1) The Lions scrum doesn't mess around. Ever. 2) Western Province will need to up their game. 3) The Sharks need to build a new group of senior players. 4) The Bulls must really stop wasting Handre Pollard. 5) Providing all the match officials for a Bledisloe Cup test might be too much of a strain on South African refereeing depth.
1. The Lions scrum doesn't mess around. Ever.
It doesn’t matter if it’s when the starting pack is out there or if it’s after the replacements have come on. The likes of Schalk van der Merwe, Ruan Dreyer and Julian Redelinghuys were so dominant, it got to the stage that the Lions didn’t even seem disappointed when they knocked the ball on.
The Sharks had Thomas du Toit at loosehead, a young prop that has shown incredible promise at the Sharks this year. He spent his Saturday getting a tough education. They also picked Matt Stevens, a man who was a part of the British and Irish Lions squad last year. They might as well have picked a wheelie bin.
Kyle Cooper also started throwing his line-outs skew. No prizes for guessing what Lions captain Warren Whitely kept choosing every scrum or line-out option.
It provided the Lions with all the front foot ball they could dream of and more. Their talented players cashed in on it. And more.
It's a team with threats in every department, and if they have a scrum that dominates like that, they will kill their opponents in every department.
So, none of the Lions props are Springboks, right? Just checking.
2. Western Province will need to up their game.
After the gauntlet had been so dramatically thrown by the Lions in the first semi-final, Western Province could only respond with a spluttering rendition of ‘A win is a win’.
Sure, there were some sparks offered up by the likes of Cheslin Kolbe and Seabelo Senatla that lit up an underwhelming game. Hell, give those two the ball with some space and they’ll light up any game. You get the feeling they better cash in on any ball they get against the Lions because they might not get too much.
Nizaam Carr’s injury put a bit of a downer in the Province camp’s victory celebrations too. With their depth at loose forward getting tested, a Nizaam Carr injury must be right at the top of the Things Western Province Don’t Need list.
While it wasn't the most fluid of victories, Western Province were in control on the scoreboard throughout and a semi-final is an environment where there is no need to look beyond what needs to be done.
It’s just that against the Lions, a whole lot more will need to be done.
3. The Sharks need to build a new group of senior players.
The core group of Sharks experience used to be their strength when it came to the business end of the Currie Cup in recent years. Now it looks like a weakness that needs addressing, especially if resting Springboks throughout the tournament is going to be the norm from now on.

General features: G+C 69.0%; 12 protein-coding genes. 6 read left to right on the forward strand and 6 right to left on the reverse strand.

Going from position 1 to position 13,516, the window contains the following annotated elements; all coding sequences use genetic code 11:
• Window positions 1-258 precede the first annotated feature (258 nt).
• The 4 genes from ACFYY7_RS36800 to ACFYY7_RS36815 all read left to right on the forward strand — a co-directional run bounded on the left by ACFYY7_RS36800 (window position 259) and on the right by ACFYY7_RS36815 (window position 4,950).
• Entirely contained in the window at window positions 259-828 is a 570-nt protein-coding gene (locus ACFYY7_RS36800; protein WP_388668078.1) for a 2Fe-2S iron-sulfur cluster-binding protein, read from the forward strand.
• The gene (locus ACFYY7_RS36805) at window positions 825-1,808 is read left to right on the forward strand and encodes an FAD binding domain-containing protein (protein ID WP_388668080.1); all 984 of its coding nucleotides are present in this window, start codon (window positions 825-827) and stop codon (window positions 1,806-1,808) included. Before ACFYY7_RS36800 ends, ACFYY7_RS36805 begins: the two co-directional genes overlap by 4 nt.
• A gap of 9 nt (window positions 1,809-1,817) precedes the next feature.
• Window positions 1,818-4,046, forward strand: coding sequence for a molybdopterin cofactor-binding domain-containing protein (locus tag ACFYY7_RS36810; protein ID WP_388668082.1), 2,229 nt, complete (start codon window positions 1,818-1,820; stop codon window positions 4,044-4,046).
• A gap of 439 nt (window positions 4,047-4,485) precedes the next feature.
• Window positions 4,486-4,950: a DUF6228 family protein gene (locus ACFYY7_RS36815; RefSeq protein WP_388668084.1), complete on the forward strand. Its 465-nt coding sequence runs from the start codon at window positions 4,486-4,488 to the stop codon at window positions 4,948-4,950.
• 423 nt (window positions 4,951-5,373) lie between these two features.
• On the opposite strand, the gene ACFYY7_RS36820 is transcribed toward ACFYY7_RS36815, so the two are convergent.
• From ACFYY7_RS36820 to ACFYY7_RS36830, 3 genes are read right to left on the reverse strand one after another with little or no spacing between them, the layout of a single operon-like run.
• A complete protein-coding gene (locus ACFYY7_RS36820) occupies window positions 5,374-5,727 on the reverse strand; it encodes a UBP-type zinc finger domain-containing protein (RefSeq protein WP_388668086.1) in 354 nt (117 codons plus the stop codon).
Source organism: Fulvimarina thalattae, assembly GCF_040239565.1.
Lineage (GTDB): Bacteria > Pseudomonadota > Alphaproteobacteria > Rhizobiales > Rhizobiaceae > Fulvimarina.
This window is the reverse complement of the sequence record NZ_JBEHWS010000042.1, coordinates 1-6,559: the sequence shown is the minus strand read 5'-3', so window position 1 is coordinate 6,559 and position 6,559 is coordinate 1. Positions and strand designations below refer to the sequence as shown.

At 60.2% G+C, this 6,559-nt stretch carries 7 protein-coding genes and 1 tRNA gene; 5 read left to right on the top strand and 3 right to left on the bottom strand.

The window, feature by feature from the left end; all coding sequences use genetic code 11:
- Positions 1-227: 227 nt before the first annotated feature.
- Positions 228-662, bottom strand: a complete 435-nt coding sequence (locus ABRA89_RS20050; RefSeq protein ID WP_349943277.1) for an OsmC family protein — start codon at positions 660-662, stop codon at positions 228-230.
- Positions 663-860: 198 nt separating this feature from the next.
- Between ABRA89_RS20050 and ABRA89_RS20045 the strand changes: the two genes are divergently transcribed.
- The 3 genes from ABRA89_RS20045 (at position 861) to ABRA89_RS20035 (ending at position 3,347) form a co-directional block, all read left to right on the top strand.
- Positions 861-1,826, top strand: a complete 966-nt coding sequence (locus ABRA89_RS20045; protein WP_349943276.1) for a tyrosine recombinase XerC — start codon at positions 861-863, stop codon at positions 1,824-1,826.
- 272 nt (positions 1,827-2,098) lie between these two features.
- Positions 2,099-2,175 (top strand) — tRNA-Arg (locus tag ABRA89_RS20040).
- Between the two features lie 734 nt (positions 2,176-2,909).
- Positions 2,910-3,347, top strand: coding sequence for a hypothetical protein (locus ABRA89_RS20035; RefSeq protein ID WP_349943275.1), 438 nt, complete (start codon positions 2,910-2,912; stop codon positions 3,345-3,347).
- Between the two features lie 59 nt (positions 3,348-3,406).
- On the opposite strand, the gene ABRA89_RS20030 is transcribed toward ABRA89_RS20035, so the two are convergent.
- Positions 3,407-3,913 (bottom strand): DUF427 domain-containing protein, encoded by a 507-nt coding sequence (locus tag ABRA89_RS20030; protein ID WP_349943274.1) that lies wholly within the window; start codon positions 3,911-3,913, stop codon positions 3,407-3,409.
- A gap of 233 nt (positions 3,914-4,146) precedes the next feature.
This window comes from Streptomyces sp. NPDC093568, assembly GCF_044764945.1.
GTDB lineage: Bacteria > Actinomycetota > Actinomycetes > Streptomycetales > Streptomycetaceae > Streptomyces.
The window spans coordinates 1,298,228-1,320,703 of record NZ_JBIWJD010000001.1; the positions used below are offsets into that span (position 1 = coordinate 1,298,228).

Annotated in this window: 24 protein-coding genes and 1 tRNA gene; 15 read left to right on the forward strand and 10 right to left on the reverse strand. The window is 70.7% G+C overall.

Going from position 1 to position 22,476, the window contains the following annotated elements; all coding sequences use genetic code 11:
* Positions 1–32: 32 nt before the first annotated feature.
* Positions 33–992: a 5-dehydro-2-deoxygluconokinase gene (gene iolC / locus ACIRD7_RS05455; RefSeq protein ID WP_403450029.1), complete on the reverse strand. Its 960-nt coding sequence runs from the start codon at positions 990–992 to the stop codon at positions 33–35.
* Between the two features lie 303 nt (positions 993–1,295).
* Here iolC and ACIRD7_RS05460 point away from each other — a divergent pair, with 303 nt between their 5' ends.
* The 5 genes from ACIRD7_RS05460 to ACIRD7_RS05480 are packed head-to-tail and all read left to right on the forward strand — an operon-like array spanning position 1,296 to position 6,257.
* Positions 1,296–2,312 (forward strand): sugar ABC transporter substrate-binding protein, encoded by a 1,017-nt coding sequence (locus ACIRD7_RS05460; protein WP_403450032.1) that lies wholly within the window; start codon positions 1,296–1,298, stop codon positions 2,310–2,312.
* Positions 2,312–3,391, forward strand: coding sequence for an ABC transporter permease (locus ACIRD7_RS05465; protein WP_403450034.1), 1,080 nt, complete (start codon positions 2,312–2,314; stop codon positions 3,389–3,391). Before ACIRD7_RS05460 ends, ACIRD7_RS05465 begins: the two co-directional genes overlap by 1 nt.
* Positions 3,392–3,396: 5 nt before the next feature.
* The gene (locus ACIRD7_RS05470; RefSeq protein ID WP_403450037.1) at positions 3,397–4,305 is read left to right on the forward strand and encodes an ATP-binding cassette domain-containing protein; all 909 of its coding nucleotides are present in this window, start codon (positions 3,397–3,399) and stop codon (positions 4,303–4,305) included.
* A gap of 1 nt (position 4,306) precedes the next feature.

Oh, how they must’ve yearned for having a pack with the full Springbok front row in it like they were able to have this time last year...
Elsewhere, while Tera Mtembu looks to have had a fine first season as captain from number 8 (and it must have been trying amidst the Jake White situation), there are other key positions in the spine of the team where more composure needs to be shown.
Conrad Hoffmann had a big challenge at scrumhalf behind a pack going backwards, and it was a challenge that he didn’t really meet. Lionel Cronje lived up to his CV, which says he’s a flyhalf who has been given a run at all five of the major unions in South Africa yet hasn’t really kicked on at any of them.
While SP Marais brings a touch of class in his play, there does seem to be a lot of moaning coming from him when times get tough. It’s not a good look.
2014 started with optimism all around the defending champions. Now it just seems like a year that the union just can’t wait to be over and done with.
4. The Bulls must really stop wasting Handre Pollard.
What was going through Frans Ludeke’s head when he decided not to choose Handre Pollard as his pivot? “Yes, he’s proven himself as a class flyhalf against the All Blacks, but in a Currie Cup semi-final? No, playing flyhalf in that game is a lot of responsibility.”
Just to exacerbate things, inside Pollard’s centre channel, scrumhalf Rudy Paige and flyhalf Jacques-Louis Potgieter kicked as if they had no idea that one of the most promising talents in world rugby was standing outside them.
If experience was the tipping point in the Potgieter selection, then that just totally backfired. All he brought was a slew of missed penalties, the odd shanked drop kick and an indulgence of pointless kicks to a threatening back three.
For a union that has spent so much energy in bringing in all the top young South African talent, it’s time that the talent was backed properly.